P2P Foundation

The Foundation for Peer to Peer Alternatives

It appears that the term "cloud computing" has been hijacked by corporate giants who wish to introduce server farms to hold a great amount of corporate data, as well as web based applications to access and elaborate them.

I prefer to think of a cloud as a huge number of linked personal computers, all belonging to end users, perhaps some to companies, and I have suggested that we might use such a cloud to great advantage to back up data and to connect everyone more directly.

This idea has been posted as
"Backing up the internet in a P2P 'cloud'"
and a recent comment by Sean Larner points to broolz.com for a coming application that will allow us, he says, to form our own cloud, keeping control over what data we put out there.

More recently still, a message by Jordan MacLeod, forwarded by Michel Bauwens, details the concept of Multi Homed Protection (MHP) to keep data in the open cloud secure and always available by storing it in multiple places in the cloud.

Here is the whole text as reference for those who may be thinking of doing some coding in the direction of making that open source cloud a reality.

On Tue, Jul 21, 2009 at 9:17 AM, Jordan MacLeod wrote:

It's a pleasure to announce the release of a software product a couple of years in the making. It is the first of what we hope are many to follow that capitalizes on what we are calling MHP technology. MHP, or multi-homed protection, is a patent pending process we have developed to revolutionize how we transmit and store data in cloud computing environments.

While this alpha product is frankly only suitable for those of you with technical expertise, I wanted to share this process with a broader audience because it is something that I believe will prove critically important in quickening the widespread adoption of cloud computing and build a more secure and resilient digital infrastructure (which at present is highly vulnerable to malicious attacks).

MHP works by breaking apart files before they leave your computer and spreading these files fragments over many servers. In this way, these fragments can be stored in the Cloud and/or transmitted to others with an exponentially greater degree of security and assured privacy. While the Cloud has staggering potential, it is precisely these current security and privacy concerns that prevent individuals and organizations from offloading their sensitive information onto servers that are vulnerable to hacking and privacy breaches. With MHP, no server would ever again hold a whole file that could be stolen or even read by an unintended party. The Cloud as a whole would be composed of millions of servers that each stored meaningless fragments that only had value when a user used MHP to retrieve the fragmented files and recombine them after each part is received. It is remarkably simple, yet powerfully effective in overcoming the primary barrier to cloud adoption. It simultaneously introduces a paradigm to confront the severe cyber terrorism risks of our day.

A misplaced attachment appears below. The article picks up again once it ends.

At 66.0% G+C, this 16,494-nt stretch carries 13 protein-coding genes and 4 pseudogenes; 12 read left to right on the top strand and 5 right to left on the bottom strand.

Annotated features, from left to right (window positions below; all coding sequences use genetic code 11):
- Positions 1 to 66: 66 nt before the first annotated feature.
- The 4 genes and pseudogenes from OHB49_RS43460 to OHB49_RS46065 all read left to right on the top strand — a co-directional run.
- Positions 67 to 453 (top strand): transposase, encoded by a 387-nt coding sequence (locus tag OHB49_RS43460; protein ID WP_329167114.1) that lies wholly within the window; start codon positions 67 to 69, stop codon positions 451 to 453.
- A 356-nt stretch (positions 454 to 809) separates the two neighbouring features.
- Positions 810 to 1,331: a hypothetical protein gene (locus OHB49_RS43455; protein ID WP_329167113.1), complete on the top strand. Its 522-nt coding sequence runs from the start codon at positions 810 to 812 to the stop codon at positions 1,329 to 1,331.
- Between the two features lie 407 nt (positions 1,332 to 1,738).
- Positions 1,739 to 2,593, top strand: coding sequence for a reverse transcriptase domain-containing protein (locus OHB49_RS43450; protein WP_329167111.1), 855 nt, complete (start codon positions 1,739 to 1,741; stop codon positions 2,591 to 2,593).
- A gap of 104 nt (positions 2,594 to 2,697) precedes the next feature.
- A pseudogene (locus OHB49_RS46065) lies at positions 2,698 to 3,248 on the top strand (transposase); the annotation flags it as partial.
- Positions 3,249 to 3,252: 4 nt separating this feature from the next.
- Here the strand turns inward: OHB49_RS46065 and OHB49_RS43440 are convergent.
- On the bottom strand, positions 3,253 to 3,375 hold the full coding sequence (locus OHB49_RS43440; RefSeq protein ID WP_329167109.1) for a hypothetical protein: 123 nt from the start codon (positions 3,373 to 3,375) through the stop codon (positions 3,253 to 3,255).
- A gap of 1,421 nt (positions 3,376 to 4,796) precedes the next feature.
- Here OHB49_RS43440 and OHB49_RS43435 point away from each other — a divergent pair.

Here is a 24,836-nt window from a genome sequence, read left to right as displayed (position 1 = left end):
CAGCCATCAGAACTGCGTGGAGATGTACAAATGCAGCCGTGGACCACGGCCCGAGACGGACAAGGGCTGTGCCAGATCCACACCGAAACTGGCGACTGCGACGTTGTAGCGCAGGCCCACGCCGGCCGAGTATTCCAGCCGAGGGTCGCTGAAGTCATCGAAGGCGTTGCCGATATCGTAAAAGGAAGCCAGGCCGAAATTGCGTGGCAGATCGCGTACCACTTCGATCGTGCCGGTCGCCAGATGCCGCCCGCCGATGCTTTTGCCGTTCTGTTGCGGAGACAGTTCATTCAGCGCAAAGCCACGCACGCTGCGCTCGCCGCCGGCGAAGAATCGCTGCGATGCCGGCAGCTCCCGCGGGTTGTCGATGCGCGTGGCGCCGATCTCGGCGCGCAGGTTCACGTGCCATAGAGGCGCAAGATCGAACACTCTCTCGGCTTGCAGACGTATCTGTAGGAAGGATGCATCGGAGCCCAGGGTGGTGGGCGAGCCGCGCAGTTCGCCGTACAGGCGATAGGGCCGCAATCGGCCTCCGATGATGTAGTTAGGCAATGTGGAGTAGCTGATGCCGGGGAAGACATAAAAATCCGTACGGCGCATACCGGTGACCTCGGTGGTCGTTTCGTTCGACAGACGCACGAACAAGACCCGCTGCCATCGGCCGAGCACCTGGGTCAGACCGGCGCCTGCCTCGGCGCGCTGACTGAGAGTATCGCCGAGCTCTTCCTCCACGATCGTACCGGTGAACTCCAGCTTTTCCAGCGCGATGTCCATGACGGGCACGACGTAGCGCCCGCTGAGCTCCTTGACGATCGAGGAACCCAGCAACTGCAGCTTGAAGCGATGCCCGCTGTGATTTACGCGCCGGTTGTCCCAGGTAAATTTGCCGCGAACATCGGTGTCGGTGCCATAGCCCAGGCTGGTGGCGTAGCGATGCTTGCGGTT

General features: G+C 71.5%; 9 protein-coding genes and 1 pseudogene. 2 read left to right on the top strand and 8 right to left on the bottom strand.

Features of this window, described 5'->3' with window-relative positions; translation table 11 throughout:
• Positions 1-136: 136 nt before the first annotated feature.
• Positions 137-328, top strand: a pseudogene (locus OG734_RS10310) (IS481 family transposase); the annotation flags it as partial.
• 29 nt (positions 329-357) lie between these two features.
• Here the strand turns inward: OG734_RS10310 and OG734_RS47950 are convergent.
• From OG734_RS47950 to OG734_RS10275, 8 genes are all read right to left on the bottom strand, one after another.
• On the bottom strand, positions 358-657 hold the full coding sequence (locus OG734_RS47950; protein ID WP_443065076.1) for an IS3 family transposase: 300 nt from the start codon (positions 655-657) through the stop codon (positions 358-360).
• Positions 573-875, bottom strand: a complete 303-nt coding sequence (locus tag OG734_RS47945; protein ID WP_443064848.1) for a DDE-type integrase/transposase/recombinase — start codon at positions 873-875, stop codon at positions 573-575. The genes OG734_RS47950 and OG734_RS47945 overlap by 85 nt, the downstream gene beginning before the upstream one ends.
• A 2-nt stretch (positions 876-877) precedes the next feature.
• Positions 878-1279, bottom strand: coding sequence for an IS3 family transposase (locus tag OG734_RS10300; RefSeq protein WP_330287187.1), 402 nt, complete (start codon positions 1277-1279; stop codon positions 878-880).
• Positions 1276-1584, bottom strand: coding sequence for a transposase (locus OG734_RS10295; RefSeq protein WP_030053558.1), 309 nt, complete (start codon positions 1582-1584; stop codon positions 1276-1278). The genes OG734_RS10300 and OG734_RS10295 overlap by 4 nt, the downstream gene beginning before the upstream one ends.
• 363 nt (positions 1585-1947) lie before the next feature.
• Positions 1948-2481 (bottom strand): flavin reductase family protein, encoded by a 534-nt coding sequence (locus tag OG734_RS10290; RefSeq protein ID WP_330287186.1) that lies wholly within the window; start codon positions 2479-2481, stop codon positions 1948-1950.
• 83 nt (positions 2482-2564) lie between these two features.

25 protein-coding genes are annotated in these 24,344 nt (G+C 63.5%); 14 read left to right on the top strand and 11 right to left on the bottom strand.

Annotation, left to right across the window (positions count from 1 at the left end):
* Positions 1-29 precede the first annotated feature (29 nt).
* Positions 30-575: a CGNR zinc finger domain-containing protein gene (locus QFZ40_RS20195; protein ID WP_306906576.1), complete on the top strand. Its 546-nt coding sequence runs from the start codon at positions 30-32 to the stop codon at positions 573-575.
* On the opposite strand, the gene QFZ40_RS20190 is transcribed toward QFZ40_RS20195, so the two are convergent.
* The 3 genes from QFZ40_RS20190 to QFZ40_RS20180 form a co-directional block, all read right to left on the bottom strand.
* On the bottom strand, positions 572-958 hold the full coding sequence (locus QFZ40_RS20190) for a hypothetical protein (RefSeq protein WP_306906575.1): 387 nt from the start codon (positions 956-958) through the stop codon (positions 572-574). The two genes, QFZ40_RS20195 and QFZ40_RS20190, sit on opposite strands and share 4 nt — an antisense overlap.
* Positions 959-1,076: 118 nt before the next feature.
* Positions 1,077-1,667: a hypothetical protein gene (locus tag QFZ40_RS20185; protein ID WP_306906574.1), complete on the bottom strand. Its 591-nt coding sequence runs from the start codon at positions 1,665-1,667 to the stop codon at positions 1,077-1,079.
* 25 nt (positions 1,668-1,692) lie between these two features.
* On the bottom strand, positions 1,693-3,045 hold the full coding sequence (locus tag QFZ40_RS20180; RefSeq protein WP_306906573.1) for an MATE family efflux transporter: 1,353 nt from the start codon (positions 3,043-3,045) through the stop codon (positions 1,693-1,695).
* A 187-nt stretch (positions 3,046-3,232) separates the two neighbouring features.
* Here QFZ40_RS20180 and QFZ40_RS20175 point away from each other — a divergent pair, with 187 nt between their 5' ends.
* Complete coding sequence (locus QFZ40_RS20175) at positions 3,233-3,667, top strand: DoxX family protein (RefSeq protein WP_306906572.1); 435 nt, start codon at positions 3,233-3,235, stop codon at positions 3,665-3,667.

We would like to invite you to have a look at our website and product. For those of you with technical know-how, we hope you'll have a look under the hood to see how it works. For those of you who don't, we would be grateful if you pass along word of MHP to those who do. MHP is open source and we believe is relevant to billions of humans -- as a process clearly superior to the current state of the art, our goal is to attain universal adoption through free licensing to individual users and high-impact solutions to commercial, govermental and not for profit organizations.

Our website is: www.elevatorcorp.com

If you have any questions or comments, please do not hesitate to contact me. It's an exciting day for us and we hope you will join us in co-creating the Age of the Cloud.

Best regards,
Jordan

Jordan Bruce MacLeod
Author, New Currency: How Money Changes the World As We Know It (Integral Publishers 2009)
Co-Founder, Elevator Software Corp. | www.elevatorcorp.com
Co-Founder, Cornerstone Global Associates